Supervisors already are considering budget shortfalls and mulling taxes

Published 2:23 pm Wednesday, July 14, 2010

Facing a lower total assessed value in the county this year — which will produce less tax income for Poplarville and Picayune, the three county school districts and the county itself —  supervisors and board president Anthony Hales floated a budget proposal on Monday.

With the two percent decline in the assessed value of the county, applying the same amount of millage as was applied last year, won’t produce the same amount of revenue. Actually, if nothing’s changed, less money will flow into county coffers.

That means if supervisors want to remain even on revenue, millage rates have to be increased by the board.

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All government entities in the county have a choice, if things remain the same and don’t get better: Either cut services, and maybe even personnel, or raise taxes. It is not a palatable choice.

Hales told fellow supervisors that there is no reason for county departments and the various county-supported entities that will fill out and submit budget requests this month to supervisors to submit unrealistic figures.

“It just doesn’t make any sense for a department to send something up here that we know we are not going to be able to do,” said Hales.

So Hales made the following proposal: He suggested that departments automatically cut five percent from their budgets, and that the Sheriff’s Department cut three percent. Then, he said, supervisors should contemplate raising millage rates by 1.5 to 2 mills, nothing higher. “That is a starting point,” Hales proposed.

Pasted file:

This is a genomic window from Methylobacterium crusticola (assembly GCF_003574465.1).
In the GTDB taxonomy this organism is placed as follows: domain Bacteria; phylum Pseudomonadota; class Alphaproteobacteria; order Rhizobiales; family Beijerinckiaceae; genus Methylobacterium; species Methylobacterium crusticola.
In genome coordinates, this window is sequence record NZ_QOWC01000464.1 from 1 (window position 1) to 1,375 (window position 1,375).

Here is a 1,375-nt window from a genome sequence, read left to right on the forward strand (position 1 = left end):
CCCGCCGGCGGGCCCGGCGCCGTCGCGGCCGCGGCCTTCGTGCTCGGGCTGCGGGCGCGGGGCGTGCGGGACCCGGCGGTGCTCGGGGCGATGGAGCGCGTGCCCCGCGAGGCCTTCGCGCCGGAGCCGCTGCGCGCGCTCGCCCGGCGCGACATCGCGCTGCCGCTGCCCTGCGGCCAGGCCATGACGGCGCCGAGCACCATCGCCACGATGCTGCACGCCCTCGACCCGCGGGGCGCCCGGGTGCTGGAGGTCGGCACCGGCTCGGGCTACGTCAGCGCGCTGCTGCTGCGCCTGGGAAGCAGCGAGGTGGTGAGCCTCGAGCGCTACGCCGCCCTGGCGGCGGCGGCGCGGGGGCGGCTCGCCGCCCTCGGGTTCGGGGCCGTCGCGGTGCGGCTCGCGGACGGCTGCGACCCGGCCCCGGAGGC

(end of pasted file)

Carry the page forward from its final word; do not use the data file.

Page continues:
“Rather than have us do it (trimming budgets), those department heads should figure out ways (to cut). They know their departments better than anyone else,” he said.

Hales’ comments set off a round-robin discussion on taxes and budgeting.

Supervisors last week directed that budget request forms be sent out to department heads. Supervisors will be entering budget discussions and negotiations in August and September.

The budget usually has to be hammered out by mid-September for adoption just prior to Oct. 1, the beginning of the county fiscal year, which runs from Oct. 1, 2010, to Sept. 30, 2011.

Last year while hammering out the budget, county officials said it was the toughest budget they had ever faced, and scenarios for the upcoming fiscal year look even bleaker. County assessed value is down by two percent, according to a report from county tax assessor-collector Gary Beech, who briefed supervisors last week.

The assessed valuation of automobiles hit a record 12 percent reduction, and all categories were down.

“At least we need something (budget requests) to be sent up here that we can work with,” said Hales.

Three supervisors last year said they would not vote for increasing taxes, and they held to their promise. The three were Sandy Kane Smith, Patrick Lee and Hudson Holliday. That meant that with three votes, they held the decision on taxes. It takes three votes to do anything on a five-member board.

Late Supervisor Charles Culpepper was sick last year at budget time and was not able to enter into debate on the matter. Hales was at first noncommittal, saying he recognized the need for a slight increase, but Holliday, Smith and Lee held the majority and taxes were not increased.